There is an idea that young people, generally speaking, are easily drawn to such bad influences, and perhaps some of them are. This is one reason, of course, why there is so much fear of Islamic extremists recruiting the young.

But it's not as simple as that. For a start, it's not just the young who are influenced. People of all ages are heavily influenced by those around them, by the media they read or watch, and by those who make a living "preaching", and I don't just mean priests, or even politicians. Advertising executives, for example, are some of the most powerful preachers of our time.

The next issue then, is what defines "bad", in these influences. That is often going to be a matter of opinion; it's really not always cut and dried. Going back to your teen, if the influences got him into trouble resulting in imprisonment, or bodily harm, it's easy to label it bad, but sometimes it's just an influence that leads him away from his parents' preferences. Perhaps towards a career in art instead of medicine. People with Bohemian lifestyles are frequently seen as bad influences by the more conservative.

Some years ago I was deemed a bad influence on a female friend by her husband. Having seen the far more relaxed and jolly way that I ran my home and family, she started making changes in hers, and it was noticed. Despite the fact she was personally happier, he was insecure, and concerned as to where it might lead.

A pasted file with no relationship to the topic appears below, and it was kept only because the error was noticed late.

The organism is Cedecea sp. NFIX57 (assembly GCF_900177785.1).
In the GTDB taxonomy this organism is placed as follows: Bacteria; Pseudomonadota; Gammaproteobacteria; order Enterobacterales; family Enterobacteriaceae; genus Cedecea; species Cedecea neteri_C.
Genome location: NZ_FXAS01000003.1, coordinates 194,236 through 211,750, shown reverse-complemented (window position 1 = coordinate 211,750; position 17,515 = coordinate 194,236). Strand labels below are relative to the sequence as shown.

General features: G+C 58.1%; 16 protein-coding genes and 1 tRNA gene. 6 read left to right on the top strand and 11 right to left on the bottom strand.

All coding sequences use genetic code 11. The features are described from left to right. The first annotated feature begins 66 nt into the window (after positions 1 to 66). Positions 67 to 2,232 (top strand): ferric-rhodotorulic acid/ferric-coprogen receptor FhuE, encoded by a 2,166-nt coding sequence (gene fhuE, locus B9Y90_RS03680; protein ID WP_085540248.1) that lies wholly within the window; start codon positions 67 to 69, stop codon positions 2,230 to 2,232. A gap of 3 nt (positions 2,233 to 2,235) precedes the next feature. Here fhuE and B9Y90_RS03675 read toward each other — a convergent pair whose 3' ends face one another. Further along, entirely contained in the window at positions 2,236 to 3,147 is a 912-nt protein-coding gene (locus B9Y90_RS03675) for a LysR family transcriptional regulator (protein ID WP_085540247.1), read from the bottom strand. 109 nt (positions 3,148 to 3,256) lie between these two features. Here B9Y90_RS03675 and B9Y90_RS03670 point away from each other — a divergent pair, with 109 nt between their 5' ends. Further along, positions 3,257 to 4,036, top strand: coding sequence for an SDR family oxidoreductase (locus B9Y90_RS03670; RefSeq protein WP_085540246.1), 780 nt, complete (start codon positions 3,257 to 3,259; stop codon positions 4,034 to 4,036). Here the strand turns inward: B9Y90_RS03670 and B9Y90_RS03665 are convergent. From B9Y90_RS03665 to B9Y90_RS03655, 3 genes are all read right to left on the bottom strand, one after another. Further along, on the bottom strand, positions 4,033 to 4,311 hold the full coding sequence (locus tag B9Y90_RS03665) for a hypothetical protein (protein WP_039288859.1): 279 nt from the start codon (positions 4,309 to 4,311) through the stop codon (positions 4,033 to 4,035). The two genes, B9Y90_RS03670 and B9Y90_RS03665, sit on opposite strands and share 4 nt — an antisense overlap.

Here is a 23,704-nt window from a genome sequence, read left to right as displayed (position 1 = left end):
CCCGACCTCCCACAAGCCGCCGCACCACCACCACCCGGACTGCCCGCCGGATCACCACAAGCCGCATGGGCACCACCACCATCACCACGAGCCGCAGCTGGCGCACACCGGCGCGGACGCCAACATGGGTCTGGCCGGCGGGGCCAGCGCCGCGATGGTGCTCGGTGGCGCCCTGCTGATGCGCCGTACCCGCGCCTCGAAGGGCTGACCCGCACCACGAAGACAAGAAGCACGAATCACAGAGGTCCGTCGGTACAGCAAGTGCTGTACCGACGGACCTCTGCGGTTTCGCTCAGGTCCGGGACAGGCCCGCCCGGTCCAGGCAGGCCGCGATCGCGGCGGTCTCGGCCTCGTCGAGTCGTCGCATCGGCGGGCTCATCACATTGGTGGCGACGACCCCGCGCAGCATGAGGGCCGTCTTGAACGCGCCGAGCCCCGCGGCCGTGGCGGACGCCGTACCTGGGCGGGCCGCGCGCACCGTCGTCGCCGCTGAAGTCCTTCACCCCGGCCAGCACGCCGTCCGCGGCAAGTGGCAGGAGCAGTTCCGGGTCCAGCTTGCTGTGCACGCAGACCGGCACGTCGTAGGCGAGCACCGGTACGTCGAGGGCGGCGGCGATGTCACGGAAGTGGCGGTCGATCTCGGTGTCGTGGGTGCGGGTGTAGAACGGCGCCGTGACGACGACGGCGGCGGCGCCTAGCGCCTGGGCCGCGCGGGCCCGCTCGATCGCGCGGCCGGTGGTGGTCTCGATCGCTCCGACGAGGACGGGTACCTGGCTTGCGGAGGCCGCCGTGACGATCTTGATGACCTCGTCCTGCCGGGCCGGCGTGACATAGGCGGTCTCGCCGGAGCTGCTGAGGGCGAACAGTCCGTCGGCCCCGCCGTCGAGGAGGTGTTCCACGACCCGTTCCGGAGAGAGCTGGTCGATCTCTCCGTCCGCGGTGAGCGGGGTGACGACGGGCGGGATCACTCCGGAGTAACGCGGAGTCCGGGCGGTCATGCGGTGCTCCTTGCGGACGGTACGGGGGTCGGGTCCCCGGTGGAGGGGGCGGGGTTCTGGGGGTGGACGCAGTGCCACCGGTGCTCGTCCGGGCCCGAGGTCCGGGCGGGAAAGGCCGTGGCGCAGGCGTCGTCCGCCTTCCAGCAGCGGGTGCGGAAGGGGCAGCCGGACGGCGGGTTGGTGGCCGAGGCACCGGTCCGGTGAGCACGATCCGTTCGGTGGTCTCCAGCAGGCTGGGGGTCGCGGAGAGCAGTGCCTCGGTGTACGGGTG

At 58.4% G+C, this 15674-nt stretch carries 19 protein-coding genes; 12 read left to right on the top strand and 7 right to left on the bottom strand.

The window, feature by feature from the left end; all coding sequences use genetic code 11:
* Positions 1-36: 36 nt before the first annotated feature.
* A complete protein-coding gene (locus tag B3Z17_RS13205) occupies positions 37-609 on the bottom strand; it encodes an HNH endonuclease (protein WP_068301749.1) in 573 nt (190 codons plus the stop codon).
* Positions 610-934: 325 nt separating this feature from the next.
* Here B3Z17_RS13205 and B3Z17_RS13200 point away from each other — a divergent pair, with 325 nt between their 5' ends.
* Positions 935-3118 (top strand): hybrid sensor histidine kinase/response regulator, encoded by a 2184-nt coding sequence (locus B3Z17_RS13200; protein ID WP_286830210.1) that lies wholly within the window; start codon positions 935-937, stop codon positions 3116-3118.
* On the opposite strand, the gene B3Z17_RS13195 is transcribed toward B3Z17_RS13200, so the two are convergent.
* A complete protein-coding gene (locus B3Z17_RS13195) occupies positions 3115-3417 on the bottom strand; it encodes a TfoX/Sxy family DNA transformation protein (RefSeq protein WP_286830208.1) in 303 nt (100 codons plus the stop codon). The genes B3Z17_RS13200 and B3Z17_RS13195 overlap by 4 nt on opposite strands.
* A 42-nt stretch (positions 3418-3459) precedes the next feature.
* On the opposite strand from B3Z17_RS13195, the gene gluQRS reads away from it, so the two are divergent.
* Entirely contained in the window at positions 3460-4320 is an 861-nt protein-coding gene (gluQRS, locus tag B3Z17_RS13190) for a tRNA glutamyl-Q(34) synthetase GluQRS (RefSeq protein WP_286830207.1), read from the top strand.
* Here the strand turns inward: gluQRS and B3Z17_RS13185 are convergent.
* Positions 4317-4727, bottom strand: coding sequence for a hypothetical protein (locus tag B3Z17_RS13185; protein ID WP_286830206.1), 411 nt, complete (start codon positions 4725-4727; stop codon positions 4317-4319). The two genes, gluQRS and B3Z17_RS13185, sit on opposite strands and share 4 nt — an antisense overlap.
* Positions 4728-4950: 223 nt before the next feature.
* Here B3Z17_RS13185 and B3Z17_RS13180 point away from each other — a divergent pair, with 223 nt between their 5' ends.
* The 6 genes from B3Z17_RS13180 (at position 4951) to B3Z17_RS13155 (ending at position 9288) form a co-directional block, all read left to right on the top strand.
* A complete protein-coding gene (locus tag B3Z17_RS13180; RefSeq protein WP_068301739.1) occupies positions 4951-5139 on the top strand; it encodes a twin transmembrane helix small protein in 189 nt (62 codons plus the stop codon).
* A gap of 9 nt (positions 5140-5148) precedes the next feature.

The fact is, like anything else, "bad" is always relative.

But how do you know if you are being influenced? That's the tricky part! It's also worth asking, do you want to be?

Apparently people do. Go into any bookstore and look at the size of the "self-help" book section. There are THOUSANDS of books written by people who believe they know what would make other people happier. And people who want to be happier, but aren't quite sure how, part with large sums of money to be told.

But it works the other way round, mostly. Writing these books, providing you can get them published, is a very good way to get happier, in fact, if money buys happiness (it certainly doesn't hurt). They do conferences and seminars too. People pay to listen to them speak in person. It's a bloody good scam.